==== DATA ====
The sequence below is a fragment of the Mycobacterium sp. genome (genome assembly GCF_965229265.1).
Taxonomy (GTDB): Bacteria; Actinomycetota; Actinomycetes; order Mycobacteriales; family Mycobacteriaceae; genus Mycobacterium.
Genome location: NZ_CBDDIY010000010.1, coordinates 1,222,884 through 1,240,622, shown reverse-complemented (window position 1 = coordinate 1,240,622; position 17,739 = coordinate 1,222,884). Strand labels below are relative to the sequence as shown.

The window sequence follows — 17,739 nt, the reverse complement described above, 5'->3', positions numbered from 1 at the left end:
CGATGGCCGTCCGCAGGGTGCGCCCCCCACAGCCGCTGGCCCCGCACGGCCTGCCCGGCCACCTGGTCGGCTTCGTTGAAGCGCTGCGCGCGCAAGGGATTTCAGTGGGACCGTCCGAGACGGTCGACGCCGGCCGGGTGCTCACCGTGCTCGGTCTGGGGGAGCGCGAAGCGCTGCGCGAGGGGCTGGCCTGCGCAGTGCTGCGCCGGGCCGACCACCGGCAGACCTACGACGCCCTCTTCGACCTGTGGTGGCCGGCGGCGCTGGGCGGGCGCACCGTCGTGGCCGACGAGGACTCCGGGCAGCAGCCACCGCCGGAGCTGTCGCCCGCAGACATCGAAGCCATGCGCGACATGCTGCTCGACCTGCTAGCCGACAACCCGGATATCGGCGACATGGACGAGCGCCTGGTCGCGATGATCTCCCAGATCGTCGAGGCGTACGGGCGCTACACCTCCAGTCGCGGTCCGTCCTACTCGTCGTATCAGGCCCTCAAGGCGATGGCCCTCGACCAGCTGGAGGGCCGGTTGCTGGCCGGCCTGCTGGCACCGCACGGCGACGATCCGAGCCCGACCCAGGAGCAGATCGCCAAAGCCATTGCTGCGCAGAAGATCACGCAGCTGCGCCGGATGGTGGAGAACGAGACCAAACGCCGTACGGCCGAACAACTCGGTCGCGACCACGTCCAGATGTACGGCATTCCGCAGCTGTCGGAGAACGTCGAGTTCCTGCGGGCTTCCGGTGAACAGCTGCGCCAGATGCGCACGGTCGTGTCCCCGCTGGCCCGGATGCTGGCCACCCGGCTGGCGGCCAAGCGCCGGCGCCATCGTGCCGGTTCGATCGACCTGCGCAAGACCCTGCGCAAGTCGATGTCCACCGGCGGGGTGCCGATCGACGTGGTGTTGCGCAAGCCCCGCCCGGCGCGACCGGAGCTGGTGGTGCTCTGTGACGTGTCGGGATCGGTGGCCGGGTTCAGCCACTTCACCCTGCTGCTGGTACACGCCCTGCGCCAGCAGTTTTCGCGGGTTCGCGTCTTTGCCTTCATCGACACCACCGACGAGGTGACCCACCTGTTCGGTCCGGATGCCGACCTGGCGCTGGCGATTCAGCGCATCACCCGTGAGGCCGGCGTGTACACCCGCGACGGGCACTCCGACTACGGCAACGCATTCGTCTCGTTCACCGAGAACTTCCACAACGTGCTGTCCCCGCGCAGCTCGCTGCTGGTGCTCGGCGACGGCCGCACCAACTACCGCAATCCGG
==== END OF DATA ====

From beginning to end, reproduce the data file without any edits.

The sequence below is a fragment of the Mycobacterium sp. genome (genome assembly GCF_965229265.1).
Taxonomy (GTDB): Bacteria; Actinomycetota; Actinomycetes; order Mycobacteriales; family Mycobacteriaceae; genus Mycobacterium.
Genome location: NZ_CBDDIY010000010.1, coordinates 1,222,884 through 1,240,622, shown reverse-complemented (window position 1 = coordinate 1,240,622; position 17,739 = coordinate 1,222,884). Strand labels below are relative to the sequence as shown.

The window sequence follows — 17,739 nt, the reverse complement described above, 5'->3', positions numbered from 1 at the left end:
CGATGGCCGTCCGCAGGGTGCGCCCCCCACAGCCGCTGGCCCCGCACGGCCTGCCCGGCCACCTGGTCGGCTTCGTTGAAGCGCTGCGCGCGCAAGGGATTTCAGTGGGACCGTCCGAGACGGTCGACGCCGGCCGGGTGCTCACCGTGCTCGGTCTGGGGGAGCGCGAAGCGCTGCGCGAGGGGCTGGCCTGCGCAGTGCTGCGCCGGGCCGACCACCGGCAGACCTACGACGCCCTCTTCGACCTGTGGTGGCCGGCGGCGCTGGGCGGGCGCACCGTCGTGGCCGACGAGGACTCCGGGCAGCAGCCACCGCCGGAGCTGTCGCCCGCAGACATCGAAGCCATGCGCGACATGCTGCTCGACCTGCTAGCCGACAACCCGGATATCGGCGACATGGACGAGCGCCTGGTCGCGATGATCTCCCAGATCGTCGAGGCGTACGGGCGCTACACCTCCAGTCGCGGTCCGTCCTACTCGTCGTATCAGGCCCTCAAGGCGATGGCCCTCGACCAGCTGGAGGGCCGGTTGCTGGCCGGCCTGCTGGCACCGCACGGCGACGATCCGAGCCCGACCCAGGAGCAGATCGCCAAAGCCATTGCTGCGCAGAAGATCACGCAGCTGCGCCGGATGGTGGAGAACGAGACCAAACGCCGTACGGCCGAACAACTCGGTCGCGACCACGTCCAGATGTACGGCATTCCGCAGCTGTCGGAGAACGTCGAGTTCCTGCGGGCTTCCGGTGAACAGCTGCGCCAGATGCGCACGGTCGTGTCCCCGCTGGCCCGGATGCTGGCCACCCGGCTGGCGGCCAAGCGCCGGCGCCATCGTGCCGGTTCGATCGACCTGCGCAAGACCCTGCGCAAGTCGATGTCCACCGGCGGGGTGCCGATCGACGTGGTGTTGCGCAAGCCCCGCCCGGCGCGACCGGAGCTGGTGGTGCTCTGTGACGTGTCGGGATCGGTGGCCGGGTTCAGCCACTTCACCCTGCTGCTGGTACACGCCCTGCGCCAGCAGTTTTCGCGGGTTCGCGTCTTTGCCTTCATCGACACCACCGACGAGGTGACCCACCTGTTCGGTCCGGATGCCGACCTGGCGCTGGCGATTCAGCGCATCACCCGTGAGGCCGGCGTGTACACCCGCGACGGGCACTCCGACTACGGCAACGCATTCGTCTCGTTCACCGAGAACTTCCACAACGTGCTGTCCCCGCGCAGCTCGCTGCTGGTGCTCGGCGACGGCCGCACCAACTACCGCAATCCGG